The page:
Each April, Better Business Bureau works with Cintas and Western Records Destruction to offer free shredding to anyone looking to safely and securely dispose of paper. It's an "on-the-house" incentive to spring-clean the filing cabinets, drawers and closets of papers containing information for your eyes only.
Here's a checklist to help you get ready for Saturday's Secure Your ID event, which lasts from 10 a.m. to noon at the Idaho Transportation Department, 3311 W. State St., Boise.
1. Decide what to keep and what not to keep.
Based on guidelines from the Internal Revenue Service, here are four groups of documents:
Old stuff to keep forever. The bottom line is that some items simply need to be held on to indefinitely - like previous tax returns, retirement account contributions, deeds and mortgage paperwork.
Old stuff to keep for seven years. The IRS recommends keeping documents anywhere from one to seven years, but to simplify the process I just decided to make it easy: If something is on the retention schedule at all and less than seven years old, it will go in the "keep" pile.
Current stuff to keep. For the current year's taxes, I need to hold on to everything from the most recent calendar year. However, it won't do me any good to mix it all in with the seven-year pile so it gets its own group.
Stuff to destroy. Everything else. That happy hour receipt is a great reminder of an afternoon well spent, but poses no real reason to be saved.
2. Sort everything.
If you gather all the papers, make a big pile and follow the four categories, it's easy to stick to what's important.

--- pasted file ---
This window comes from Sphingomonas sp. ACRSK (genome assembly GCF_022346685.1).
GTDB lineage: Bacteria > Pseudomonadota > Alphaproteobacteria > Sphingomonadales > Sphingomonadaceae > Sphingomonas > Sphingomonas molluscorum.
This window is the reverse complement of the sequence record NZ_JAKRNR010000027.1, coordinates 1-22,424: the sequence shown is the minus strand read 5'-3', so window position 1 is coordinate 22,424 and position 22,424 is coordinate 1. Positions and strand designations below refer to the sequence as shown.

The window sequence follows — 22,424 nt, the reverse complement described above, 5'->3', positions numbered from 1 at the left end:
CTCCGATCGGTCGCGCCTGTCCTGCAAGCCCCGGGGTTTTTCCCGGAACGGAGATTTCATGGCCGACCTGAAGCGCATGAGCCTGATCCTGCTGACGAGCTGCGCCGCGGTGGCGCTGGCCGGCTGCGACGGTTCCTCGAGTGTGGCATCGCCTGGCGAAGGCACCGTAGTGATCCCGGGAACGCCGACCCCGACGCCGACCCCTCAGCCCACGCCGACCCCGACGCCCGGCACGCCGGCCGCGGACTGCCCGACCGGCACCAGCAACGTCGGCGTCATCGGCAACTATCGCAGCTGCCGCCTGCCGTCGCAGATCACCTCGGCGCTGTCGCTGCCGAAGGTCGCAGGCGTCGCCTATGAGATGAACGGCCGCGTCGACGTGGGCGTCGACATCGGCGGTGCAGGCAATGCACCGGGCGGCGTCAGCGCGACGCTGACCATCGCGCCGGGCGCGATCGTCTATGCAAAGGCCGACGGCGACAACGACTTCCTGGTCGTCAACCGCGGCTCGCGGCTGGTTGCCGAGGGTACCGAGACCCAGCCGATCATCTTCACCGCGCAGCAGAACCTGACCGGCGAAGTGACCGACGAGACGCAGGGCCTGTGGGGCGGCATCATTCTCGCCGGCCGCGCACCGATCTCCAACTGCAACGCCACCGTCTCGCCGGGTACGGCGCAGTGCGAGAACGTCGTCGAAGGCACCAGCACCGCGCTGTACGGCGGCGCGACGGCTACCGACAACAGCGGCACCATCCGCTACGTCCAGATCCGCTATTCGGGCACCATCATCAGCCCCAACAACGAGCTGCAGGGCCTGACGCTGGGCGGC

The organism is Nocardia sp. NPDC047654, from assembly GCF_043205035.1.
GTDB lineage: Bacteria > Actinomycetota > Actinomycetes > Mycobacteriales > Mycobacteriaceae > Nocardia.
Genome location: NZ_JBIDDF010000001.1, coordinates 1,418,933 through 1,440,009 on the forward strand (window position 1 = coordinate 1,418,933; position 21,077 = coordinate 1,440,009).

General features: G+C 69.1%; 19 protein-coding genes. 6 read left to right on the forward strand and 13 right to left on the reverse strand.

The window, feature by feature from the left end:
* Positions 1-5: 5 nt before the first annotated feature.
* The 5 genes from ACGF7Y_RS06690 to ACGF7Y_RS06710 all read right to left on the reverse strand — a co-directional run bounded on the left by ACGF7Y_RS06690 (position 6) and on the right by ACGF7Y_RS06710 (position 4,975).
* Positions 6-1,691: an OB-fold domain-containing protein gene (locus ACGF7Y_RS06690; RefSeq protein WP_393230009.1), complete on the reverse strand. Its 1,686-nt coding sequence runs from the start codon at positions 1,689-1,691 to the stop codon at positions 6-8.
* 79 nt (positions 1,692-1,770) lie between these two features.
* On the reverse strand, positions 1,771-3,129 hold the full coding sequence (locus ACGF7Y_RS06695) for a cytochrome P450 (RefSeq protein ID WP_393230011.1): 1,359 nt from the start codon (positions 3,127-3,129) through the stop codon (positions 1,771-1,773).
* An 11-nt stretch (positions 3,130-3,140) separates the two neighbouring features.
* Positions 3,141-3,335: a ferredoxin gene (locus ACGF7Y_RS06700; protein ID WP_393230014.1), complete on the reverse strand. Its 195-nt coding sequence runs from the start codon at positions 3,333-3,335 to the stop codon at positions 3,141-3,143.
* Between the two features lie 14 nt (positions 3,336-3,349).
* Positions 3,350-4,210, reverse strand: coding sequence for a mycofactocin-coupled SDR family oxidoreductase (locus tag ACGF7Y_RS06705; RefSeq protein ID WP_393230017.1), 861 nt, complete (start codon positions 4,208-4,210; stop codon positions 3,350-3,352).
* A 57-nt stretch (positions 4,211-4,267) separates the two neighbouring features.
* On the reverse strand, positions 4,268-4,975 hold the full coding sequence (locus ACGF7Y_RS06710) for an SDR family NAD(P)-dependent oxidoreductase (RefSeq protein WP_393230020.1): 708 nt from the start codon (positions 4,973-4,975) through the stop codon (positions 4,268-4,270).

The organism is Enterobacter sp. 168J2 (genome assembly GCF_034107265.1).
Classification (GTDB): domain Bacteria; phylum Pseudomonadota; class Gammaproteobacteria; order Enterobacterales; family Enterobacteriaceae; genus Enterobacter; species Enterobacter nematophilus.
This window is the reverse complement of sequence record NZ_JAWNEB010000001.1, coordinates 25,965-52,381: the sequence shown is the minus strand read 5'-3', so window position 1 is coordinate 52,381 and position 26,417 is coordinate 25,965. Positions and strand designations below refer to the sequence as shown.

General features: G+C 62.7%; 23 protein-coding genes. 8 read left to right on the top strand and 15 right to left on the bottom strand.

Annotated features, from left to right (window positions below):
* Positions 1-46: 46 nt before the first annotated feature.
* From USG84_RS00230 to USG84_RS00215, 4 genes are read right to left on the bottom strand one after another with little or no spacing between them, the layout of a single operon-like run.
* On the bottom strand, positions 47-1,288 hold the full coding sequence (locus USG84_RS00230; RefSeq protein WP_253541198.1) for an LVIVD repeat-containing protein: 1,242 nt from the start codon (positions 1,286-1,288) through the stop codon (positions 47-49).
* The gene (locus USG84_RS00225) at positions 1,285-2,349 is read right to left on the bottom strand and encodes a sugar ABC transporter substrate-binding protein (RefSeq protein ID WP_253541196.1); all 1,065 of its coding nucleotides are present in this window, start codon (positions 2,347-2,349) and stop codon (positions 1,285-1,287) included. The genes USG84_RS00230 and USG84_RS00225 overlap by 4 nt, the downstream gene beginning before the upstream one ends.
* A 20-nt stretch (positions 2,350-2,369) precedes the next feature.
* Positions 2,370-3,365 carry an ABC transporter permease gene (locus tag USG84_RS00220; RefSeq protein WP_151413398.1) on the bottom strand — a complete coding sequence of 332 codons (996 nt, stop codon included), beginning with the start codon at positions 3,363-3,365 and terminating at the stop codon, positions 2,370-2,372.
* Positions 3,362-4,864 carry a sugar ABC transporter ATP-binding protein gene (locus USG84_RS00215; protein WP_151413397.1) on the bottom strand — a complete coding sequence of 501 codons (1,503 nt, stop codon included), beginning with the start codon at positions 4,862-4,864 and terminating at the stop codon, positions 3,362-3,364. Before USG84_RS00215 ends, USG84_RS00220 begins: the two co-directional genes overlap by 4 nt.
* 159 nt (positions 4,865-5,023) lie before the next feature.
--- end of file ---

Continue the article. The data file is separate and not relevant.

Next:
3. Organize the documents that need to be kept.
This is by far the most complicated part of the process. Start a filing system. Organizing documents by type is a great way to maximize efficiency.
Let's say you have an insurance document, but you're not sure which year it was filed. Create an insurance folder and it's there, somewhere. Each folder is organized chronologically, with the most recent documents in front and the seven-year-old documents in the back. Create six different folders:
Credit card/purchasing documents.
Home/residence and personal documents.
BBB offers two free document shredding events during the year - one right after taxes are due in April and the other during National Cyber Security Awareness Month in October.
5. Be proactive in protecting identities.
You're responsible for keeping your identity secure. This simple guideline for securing your identity is just the start.
A personal shredder can keep up with secure document destruction all year long. You can also find more information on how to protect yourself at BBB.org or BBBhelp.com. BBB periodically sends out email alerts to members about phishing scams that are targeting the area.
Robb Hicken: 947-2115